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The relic stateSt Francis Xavier and the politics of ritual in Portuguese India$
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Pamila Gupta

Print publication date: 2014

Print ISBN-13: 9780719090615

Published to Manchester Scholarship Online: January 2015

DOI: 10.7228/manchester/9780719090615.001.0001

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Resurrection (1859)

Resurrection (1859)

(p.151) Chapter Five Resurrection (1859)
The relic state

Pamila Gupta

Manchester University Press

Ritual practice in 1859 continued the Portuguese pattern of staging "Solemn Expositions" that had been initiated in 1782 amidst circulating rumours that Xavier's corpse had been removed by members of the Society of Jesus in the aftermath of their expulsion from Goa in 1759. However, seventy-seven years later, ritual was no longer about securing this saint's location in Goa—the keys to his casket that had been so carefully guarded throughout the 18th century first by the Jesuits and then by colonial officials were now inexplicably lost and the "management" of his corpse less a concern for the Estado da Índia, which was now experiencing even more acutely its own precarious position in Goa. The fifth chapter explores the ritual dimensions of the "Second Solemn Exposition" of 1859 that was staged in the face of a ruinous state that was increasingly uncertain about the longevity of its colonial rule given the dominating and competing presence of the British in India, and their slow but steady encroachment upon this Portuguese colony throughout the 19th century.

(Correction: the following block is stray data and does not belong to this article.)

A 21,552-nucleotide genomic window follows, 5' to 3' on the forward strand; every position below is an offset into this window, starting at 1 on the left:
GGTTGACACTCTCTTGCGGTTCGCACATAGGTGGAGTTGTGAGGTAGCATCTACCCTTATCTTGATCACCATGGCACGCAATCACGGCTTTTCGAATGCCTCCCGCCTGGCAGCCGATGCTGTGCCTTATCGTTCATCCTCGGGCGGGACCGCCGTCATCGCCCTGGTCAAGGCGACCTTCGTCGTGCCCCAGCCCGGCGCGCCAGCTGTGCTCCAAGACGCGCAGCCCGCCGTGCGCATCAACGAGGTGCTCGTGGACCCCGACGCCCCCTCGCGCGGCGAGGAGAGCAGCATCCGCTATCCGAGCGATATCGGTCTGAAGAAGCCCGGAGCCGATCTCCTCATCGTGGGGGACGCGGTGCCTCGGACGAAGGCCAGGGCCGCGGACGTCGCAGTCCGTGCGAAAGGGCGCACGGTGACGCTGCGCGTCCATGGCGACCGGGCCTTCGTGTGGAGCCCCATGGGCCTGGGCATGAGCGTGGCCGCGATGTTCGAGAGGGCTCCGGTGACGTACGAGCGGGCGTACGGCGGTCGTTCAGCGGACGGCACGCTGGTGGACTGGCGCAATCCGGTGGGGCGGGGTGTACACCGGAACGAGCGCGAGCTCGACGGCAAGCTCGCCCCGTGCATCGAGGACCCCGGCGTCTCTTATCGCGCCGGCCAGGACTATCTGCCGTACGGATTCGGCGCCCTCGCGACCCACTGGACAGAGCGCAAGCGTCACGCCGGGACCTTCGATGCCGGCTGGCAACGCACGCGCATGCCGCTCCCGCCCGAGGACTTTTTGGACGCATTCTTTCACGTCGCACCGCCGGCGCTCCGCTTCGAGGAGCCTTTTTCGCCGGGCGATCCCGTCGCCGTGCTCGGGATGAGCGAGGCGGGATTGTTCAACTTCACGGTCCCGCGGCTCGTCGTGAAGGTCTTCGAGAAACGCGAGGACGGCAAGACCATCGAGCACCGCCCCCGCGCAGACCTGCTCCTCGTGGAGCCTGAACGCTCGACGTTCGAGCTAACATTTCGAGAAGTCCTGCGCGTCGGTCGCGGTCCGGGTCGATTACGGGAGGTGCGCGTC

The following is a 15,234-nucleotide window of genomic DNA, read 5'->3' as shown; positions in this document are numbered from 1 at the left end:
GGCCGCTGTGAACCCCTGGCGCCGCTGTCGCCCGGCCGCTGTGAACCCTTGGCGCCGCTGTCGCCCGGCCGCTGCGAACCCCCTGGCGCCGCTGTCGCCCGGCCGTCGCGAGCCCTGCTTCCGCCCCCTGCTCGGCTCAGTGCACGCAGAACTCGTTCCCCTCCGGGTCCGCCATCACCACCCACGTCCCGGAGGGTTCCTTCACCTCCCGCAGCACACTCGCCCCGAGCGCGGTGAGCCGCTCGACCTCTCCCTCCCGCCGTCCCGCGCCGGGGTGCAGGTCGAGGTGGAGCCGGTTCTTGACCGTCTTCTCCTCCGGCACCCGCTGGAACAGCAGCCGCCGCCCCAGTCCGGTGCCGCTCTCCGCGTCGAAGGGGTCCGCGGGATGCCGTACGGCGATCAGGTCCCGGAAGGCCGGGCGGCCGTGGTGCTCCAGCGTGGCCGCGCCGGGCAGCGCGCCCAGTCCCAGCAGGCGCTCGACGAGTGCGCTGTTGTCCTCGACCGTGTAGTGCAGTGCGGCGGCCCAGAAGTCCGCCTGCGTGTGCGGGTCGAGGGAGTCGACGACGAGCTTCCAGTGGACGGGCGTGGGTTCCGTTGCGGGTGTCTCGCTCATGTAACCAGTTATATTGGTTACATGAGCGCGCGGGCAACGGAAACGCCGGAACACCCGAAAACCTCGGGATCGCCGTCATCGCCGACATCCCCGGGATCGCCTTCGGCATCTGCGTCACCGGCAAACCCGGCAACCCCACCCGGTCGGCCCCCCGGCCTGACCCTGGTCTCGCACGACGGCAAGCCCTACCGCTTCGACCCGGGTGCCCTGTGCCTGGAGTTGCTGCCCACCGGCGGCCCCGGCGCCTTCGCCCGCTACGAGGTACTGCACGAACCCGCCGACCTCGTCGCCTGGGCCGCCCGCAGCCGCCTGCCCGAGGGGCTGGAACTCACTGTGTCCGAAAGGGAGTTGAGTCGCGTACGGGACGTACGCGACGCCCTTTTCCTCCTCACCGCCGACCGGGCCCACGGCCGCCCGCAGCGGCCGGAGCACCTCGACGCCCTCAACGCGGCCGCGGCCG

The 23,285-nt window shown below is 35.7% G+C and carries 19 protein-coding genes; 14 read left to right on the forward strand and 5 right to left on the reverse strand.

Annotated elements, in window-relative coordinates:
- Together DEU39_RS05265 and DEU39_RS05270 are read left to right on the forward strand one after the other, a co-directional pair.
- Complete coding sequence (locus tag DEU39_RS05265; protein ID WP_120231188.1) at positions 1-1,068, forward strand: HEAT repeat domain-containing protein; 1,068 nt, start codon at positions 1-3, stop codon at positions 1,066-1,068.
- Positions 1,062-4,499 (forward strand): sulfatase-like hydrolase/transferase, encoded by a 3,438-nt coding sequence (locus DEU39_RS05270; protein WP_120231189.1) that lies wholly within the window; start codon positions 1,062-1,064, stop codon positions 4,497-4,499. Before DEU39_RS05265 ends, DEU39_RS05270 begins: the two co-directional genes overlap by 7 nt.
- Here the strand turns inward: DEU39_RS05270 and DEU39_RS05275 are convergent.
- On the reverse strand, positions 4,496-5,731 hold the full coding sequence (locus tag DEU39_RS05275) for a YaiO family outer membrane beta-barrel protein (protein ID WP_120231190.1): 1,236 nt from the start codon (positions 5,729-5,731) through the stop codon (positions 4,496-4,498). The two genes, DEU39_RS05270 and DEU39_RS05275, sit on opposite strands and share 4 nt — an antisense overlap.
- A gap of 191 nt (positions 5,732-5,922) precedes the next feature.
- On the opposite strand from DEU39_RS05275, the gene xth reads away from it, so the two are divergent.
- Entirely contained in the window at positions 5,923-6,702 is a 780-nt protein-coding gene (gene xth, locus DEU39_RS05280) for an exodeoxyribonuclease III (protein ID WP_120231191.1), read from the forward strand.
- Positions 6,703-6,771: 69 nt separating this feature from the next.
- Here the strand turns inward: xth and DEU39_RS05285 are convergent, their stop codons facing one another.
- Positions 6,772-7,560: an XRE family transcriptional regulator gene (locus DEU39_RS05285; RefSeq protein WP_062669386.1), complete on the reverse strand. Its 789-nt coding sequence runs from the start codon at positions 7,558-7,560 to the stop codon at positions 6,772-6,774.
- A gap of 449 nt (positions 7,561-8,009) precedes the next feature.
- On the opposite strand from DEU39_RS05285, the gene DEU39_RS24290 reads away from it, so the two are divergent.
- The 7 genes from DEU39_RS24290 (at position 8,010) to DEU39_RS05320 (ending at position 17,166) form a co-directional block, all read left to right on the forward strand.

Keywords:   St. Francis Xavier, Estado da Índia, 19th Century Colonial Expositions, British India

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